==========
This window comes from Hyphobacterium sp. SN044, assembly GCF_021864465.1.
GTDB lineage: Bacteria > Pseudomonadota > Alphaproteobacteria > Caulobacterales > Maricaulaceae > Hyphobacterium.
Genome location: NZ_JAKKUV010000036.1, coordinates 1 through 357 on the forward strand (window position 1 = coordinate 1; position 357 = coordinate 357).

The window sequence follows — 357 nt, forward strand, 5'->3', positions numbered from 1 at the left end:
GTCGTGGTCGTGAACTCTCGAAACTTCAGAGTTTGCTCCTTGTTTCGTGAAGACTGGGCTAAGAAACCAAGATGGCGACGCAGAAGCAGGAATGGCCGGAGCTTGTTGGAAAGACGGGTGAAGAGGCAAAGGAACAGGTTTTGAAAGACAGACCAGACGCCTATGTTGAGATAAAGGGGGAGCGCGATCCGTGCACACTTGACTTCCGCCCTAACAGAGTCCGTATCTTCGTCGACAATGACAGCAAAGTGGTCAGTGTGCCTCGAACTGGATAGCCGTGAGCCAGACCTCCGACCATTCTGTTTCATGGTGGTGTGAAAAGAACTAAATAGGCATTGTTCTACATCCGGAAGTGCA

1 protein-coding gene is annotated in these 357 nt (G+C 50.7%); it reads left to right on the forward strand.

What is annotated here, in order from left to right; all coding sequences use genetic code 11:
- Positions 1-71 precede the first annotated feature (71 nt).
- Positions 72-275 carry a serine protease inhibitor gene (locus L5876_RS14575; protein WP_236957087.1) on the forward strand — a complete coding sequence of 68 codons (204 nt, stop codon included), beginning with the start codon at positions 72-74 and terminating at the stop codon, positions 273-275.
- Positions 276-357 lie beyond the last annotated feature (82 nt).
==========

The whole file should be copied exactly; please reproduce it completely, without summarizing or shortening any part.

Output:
This window comes from Hyphobacterium sp. SN044, assembly GCF_021864465.1.
GTDB lineage: Bacteria > Pseudomonadota > Alphaproteobacteria > Caulobacterales > Maricaulaceae > Hyphobacterium.
Genome location: NZ_JAKKUV010000036.1, coordinates 1 through 357 on the forward strand (window position 1 = coordinate 1; position 357 = coordinate 357).

The window sequence follows — 357 nt, forward strand, 5'->3', positions numbered from 1 at the left end:
GTCGTGGTCGTGAACTCTCGAAACTTCAGAGTTTGCTCCTTGTTTCGTGAAGACTGGGCTAAGAAACCAAGATGGCGACGCAGAAGCAGGAATGGCCGGAGCTTGTTGGAAAGACGGGTGAAGAGGCAAAGGAACAGGTTTTGAAAGACAGACCAGACGCCTATGTTGAGATAAAGGGGGAGCGCGATCCGTGCACACTTGACTTCCGCCCTAACAGAGTCCGTATCTTCGTCGACAATGACAGCAAAGTGGTCAGTGTGCCTCGAACTGGATAGCCGTGAGCCAGACCTCCGACCATTCTGTTTCATGGTGGTGTGAAAAGAACTAAATAGGCATTGTTCTACATCCGGAAGTGCA

1 protein-coding gene is annotated in these 357 nt (G+C 50.7%); it reads left to right on the forward strand.

What is annotated here, in order from left to right; all coding sequences use genetic code 11:
- Positions 1-71 precede the first annotated feature (71 nt).
- Positions 72-275 carry a serine protease inhibitor gene (locus L5876_RS14575; protein WP_236957087.1) on the forward strand — a complete coding sequence of 68 codons (204 nt, stop codon included), beginning with the start codon at positions 72-74 and terminating at the stop codon, positions 273-275.
- Positions 276-357 lie beyond the last annotated feature (82 nt).